One of the most pointless characters is the one who serves a single plot driving purpose and then becomes irrelevant. This is the "talking heads" whose sole purpose to to drive the Exposition Express right down the readers gullet, full steam ahead. Or the deus ex machina character who was maybe hanging around like loose garbage than at the end helps save the day in some small way. And of course there is the comic relief: the funny person who, at best, offers a few quips; or at worse, hinders the protagonist in contrived comedy to pad the conflict (nobody likes that guy). These kinds of characters pop up in all genres, and if poorly done enough can throw the reader out of the story with caricatures and not characters. A litmus test to see if such a character plays such a role, pluck them out entirely and see how intact the story remains. If the plot only needs a few minor plot holes to fill, you might want to consider dropping them OR perhaps spend some time around upping their significance by making them multi-dimensional.

The “Character-point” Character
These serve a bit more useful purpose, if nonetheless still limited in function. Character point characters tend to evoke or amplify certain emotions or traits in the protagonist to help them on their way. The love interest might only be there to be pretty and co-dependent (both guys and gals) and ultimately serve no ground-breaking plot-purpose. Or they could be that teacher who shows them the "Ways of the Whatever" and then either hangs around or drifts away because they got nothing else to do. Or, it could be that lovable scamp who ends up dying and drives the protagonist to go Super Saiyan or something and drives home the finale (or the next installment). While these roles have a bit more depth, they are still merely roles, a box the minor character is packaged in and shipped off. Instead of dropping these characters though, they sill have the framework to be potentially integral characters. To lift themselves off the page as a simple "LOL" to a "BFF".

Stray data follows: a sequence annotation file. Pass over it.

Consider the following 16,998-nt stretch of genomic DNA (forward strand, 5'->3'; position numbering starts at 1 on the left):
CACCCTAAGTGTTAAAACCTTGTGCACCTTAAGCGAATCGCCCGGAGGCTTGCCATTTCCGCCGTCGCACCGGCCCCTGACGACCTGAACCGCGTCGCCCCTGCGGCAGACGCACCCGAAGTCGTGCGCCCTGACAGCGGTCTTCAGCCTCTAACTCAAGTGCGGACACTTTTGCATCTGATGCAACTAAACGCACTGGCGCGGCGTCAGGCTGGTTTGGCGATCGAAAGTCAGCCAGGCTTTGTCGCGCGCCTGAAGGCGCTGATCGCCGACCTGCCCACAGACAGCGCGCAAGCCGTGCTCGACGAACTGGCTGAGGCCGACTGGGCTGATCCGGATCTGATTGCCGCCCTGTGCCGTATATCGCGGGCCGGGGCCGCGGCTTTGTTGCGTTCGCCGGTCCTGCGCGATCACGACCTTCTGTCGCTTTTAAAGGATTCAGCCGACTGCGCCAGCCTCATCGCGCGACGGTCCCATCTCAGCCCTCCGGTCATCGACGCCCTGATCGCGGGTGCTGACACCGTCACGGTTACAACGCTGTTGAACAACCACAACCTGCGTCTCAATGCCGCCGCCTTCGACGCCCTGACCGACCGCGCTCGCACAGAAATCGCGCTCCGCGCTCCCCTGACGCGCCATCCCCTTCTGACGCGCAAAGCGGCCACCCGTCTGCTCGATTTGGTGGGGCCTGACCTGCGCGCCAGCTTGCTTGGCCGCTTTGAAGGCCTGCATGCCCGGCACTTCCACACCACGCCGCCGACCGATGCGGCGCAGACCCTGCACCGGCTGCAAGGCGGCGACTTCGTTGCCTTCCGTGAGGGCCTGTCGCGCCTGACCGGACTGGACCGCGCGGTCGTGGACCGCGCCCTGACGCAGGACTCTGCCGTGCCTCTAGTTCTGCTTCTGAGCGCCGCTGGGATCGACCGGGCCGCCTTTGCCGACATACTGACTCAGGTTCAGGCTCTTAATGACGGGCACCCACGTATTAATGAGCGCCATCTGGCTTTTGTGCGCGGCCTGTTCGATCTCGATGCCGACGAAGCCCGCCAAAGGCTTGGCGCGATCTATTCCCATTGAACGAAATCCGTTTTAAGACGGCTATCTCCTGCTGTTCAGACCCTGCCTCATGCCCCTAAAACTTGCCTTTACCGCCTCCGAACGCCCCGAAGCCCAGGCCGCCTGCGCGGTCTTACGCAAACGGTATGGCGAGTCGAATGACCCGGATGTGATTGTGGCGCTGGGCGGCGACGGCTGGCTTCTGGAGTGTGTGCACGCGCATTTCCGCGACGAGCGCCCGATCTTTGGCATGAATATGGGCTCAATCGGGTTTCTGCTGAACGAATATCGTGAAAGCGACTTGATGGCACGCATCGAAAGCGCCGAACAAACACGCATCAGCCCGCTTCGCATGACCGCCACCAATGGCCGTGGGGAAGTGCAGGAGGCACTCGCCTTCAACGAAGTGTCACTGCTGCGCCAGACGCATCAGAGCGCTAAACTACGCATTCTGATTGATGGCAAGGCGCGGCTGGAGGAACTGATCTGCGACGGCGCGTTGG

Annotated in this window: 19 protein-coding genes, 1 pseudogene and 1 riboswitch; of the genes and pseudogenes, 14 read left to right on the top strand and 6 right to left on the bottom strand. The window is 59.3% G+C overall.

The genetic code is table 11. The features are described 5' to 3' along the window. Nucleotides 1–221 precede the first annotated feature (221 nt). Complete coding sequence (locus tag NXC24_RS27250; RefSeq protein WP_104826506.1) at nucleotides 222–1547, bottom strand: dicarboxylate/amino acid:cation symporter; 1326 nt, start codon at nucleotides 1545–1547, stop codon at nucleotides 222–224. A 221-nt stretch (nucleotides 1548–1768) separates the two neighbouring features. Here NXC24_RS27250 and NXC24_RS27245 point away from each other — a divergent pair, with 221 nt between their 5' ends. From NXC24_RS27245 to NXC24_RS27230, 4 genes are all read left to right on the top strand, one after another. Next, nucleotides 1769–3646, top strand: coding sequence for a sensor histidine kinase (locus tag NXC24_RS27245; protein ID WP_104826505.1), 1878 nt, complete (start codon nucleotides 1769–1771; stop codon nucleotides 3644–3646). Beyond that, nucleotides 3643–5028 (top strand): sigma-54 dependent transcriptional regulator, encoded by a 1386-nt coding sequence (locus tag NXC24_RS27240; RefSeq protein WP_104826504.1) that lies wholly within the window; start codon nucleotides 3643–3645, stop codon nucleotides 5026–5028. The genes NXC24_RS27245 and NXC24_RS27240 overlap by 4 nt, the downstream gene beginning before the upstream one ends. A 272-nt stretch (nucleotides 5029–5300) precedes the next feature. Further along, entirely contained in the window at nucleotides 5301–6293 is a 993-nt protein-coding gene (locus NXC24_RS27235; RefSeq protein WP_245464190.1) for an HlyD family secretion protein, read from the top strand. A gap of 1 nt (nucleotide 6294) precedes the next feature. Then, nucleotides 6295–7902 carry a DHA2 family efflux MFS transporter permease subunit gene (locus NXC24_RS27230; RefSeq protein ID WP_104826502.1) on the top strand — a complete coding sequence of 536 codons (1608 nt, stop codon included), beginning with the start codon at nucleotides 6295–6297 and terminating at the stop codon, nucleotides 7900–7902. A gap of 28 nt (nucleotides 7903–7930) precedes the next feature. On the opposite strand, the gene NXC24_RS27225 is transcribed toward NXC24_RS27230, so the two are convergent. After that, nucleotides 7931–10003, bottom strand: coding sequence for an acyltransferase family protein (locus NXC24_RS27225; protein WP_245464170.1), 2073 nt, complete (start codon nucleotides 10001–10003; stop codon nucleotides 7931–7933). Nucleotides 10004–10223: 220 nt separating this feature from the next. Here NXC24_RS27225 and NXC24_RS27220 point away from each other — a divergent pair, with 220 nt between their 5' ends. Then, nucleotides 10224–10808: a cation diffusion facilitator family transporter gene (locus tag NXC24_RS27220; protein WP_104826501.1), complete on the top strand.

... to Multi-dimensional